If Wakandans don’t stand up for themselves, who will? But if they stand only for themselves, then who are they?
“Part of the story is about the isolationist state of Wakanda coming to terms with the modern day,” says Marvel Studios president Kevin Feige. “There are other people [in the story] who say, ‘No, we shouldn’t do that.’ You get into conversations about refugees. You get into conversations about, ‘Should we help the people on the other side of that border, because they need help and we could help them …. but it would potentially endanger us.’”
Director and co-writer Ryan Coogler’s movie developed surprising resonance in recent months. “It is so rich in culturally relevant ideas,” Feige said. “These are conversations we were having two years ago because that is inherently the story within the comics. Now it’s going to seem like the most highly fluid thing we could have done.”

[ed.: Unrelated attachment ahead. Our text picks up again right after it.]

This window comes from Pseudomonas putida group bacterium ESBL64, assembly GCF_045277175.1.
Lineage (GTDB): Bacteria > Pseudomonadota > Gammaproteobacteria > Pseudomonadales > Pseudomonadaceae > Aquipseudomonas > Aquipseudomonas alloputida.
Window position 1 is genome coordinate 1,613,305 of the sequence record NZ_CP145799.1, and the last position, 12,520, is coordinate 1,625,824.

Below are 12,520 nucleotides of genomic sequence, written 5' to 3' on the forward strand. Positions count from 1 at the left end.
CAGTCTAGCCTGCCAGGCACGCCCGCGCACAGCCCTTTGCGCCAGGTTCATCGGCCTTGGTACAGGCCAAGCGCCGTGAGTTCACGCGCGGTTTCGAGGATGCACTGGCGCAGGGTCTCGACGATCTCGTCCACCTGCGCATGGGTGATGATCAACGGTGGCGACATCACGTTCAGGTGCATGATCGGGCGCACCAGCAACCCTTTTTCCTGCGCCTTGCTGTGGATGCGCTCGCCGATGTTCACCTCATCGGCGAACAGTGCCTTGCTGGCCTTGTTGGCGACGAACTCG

When EW visited the set of Black Panther, Boseman was in a scene facing down Ulysses Klaue (Andy Serkis, reprising his role as the mercenary arms dealer from Avengers: Age of Ultron.) Klaue is one of the few outsiders to ever see the true Wakanda, and his knowledge is a threat not just to that country, but to the world at large.
We’re all in this together, for good or ill.
ENTERTAINMENT WEEKLY: The last time we saw T’Challa, he was giving sanctuary to a fugitive Captain America. What is Black Panther’s mindset at the start of this film?
CHADWICK BOSEMAN: It’s shortly after Civil War has ended so he’s still in mourning. There’s a guilt in terms of taking the throne. There’s a feeling that he wishes that his father would have been alive to see it, if he would have given up the throne for being too old. That’s the ideal way. His mindset is one of guilt and unsureness because he doesn’t have [his father] there.
What are the major challenges? What’s the biggest crisis weighing on him?